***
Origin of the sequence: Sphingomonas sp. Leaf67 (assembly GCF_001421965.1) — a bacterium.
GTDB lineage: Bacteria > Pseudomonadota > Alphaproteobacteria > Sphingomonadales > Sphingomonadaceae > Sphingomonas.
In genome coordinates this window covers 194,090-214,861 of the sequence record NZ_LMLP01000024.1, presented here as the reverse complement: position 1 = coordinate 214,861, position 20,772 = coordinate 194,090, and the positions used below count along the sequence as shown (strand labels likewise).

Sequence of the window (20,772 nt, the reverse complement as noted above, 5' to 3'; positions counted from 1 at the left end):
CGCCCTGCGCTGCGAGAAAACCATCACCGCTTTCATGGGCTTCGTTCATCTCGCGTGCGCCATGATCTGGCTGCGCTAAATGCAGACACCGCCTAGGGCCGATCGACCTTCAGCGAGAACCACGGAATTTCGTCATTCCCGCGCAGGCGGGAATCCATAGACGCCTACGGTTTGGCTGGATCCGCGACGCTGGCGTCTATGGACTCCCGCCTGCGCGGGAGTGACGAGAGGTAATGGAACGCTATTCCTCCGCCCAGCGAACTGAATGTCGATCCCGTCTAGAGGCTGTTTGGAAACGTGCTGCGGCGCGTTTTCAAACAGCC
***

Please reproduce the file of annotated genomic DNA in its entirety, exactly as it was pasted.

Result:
Origin of the sequence: Sphingomonas sp. Leaf67 (assembly GCF_001421965.1) — a bacterium.
GTDB lineage: Bacteria > Pseudomonadota > Alphaproteobacteria > Sphingomonadales > Sphingomonadaceae > Sphingomonas.
In genome coordinates this window covers 194,090-214,861 of the sequence record NZ_LMLP01000024.1, presented here as the reverse complement: position 1 = coordinate 214,861, position 20,772 = coordinate 194,090, and the positions used below count along the sequence as shown (strand labels likewise).

Sequence of the window (20,772 nt, the reverse complement as noted above, 5' to 3'; positions counted from 1 at the left end):
CGCCCTGCGCTGCGAGAAAACCATCACCGCTTTCATGGGCTTCGTTCATCTCGCGTGCGCCATGATCTGGCTGCGCTAAATGCAGACACCGCCTAGGGCCGATCGACCTTCAGCGAGAACCACGGAATTTCGTCATTCCCGCGCAGGCGGGAATCCATAGACGCCTACGGTTTGGCTGGATCCGCGACGCTGGCGTCTATGGACTCCCGCCTGCGCGGGAGTGACGAGAGGTAATGGAACGCTATTCCTCCGCCCAGCGAACTGAATGTCGATCCCGTCTAGAGGCTGTTTGGAAACGTGCTGCGGCGCGTTTTCAAACAGCC